Some two decades ago, Baby Cambridge’s grandmother, the late Princess Di, brought her children over. Well, not exactly over to ours, but to the theme park where I worked during Uni vacations.
It was the Easter holidays and the news spread round Thorpe Park like wildfire that Princess Diana was visiting with young Wills and Harry. The park wasn’t closed or anything; they mingled with the crowds and queued for rides along with everyone else, while I stood at a cash register in a frilly Alice in Wonderland costume desperately hoping the royal party would come into my sweet parlour to buy some pick ‘n’ mix.
They didn’t, but one of the press photos taken that day, of the Princess and Princes on the Logger’s Leap water ride, became one of the most famous images of Diana relaxing with her sons.
(My DH claims to have met Princess Diana, too, when she nearly ran him over on a zebra crossing in Kensington. At the wheel of a dark-coloured car, she apparently appeared out of nowhere, sped up to the crossing, looked my DH directly in the eye as he scurried across, and zoomed off. But my story is more relevant here.)
I was glued to the
#GlobalCervixWatch Royal Baby Watch as history was made today. I devoured the 24-hour news coverage, the fillers, the interviews with knackered, bemused new mums who’d also given birth today. I laughed out loud at the electrifying false alarm, triggered when a security officer walked out of the hospital with a file, and ‘ahhhed’ at the news the fountains in Trafalgar Square would be filled with blue water if the baby was a boy and pink if it was a girl.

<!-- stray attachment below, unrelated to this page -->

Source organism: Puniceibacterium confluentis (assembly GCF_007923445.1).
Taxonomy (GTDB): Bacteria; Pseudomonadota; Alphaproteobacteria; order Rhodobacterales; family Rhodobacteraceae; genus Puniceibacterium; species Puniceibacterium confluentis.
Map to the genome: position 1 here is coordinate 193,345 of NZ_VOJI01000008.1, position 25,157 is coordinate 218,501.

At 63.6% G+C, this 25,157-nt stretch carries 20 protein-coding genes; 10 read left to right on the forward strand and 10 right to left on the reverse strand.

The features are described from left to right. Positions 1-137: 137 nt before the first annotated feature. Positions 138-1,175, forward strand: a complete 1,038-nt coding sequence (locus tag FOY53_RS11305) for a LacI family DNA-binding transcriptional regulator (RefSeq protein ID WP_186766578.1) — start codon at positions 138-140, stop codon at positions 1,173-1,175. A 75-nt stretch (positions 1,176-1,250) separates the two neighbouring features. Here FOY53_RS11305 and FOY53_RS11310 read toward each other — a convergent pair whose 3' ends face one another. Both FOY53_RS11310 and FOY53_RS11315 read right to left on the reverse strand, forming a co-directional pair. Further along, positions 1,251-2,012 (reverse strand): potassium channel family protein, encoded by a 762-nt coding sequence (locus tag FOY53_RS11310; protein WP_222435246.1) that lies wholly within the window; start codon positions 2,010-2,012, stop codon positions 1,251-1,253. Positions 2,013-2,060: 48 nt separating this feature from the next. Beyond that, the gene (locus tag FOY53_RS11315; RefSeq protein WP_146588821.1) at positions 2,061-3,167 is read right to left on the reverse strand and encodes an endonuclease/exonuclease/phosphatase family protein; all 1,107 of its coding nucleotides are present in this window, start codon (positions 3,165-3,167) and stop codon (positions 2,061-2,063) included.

Never mind that when the announcement was finally made (four hours after the birth), the internet ground to a halt as millions of people checked the news, and the TV was being hogged by my boys racing each other on Super Mario.
My point, though, is I’m really glad the Duke and Duchess of Cambridge enjoyed this private, bonding time with their newborn. Tomorrow, they’ll be thrust under the most intense media scrutiny as the public demands images of her leaving hospital, and perhaps struggling with a car seat.
And, as this heir-to-the-throne will inevitably be brought up in the public eye, I hope that Diana’s legacy – the way in which, contrary to previous royal generations, she attempted to give her boys a more normal, grounded upbringing (you can say what you like about her, but she was an amazing mother) – will continue to live on. I’ve a very good feeling that with hands-on parents and the help of Kate Middie’s family, it will.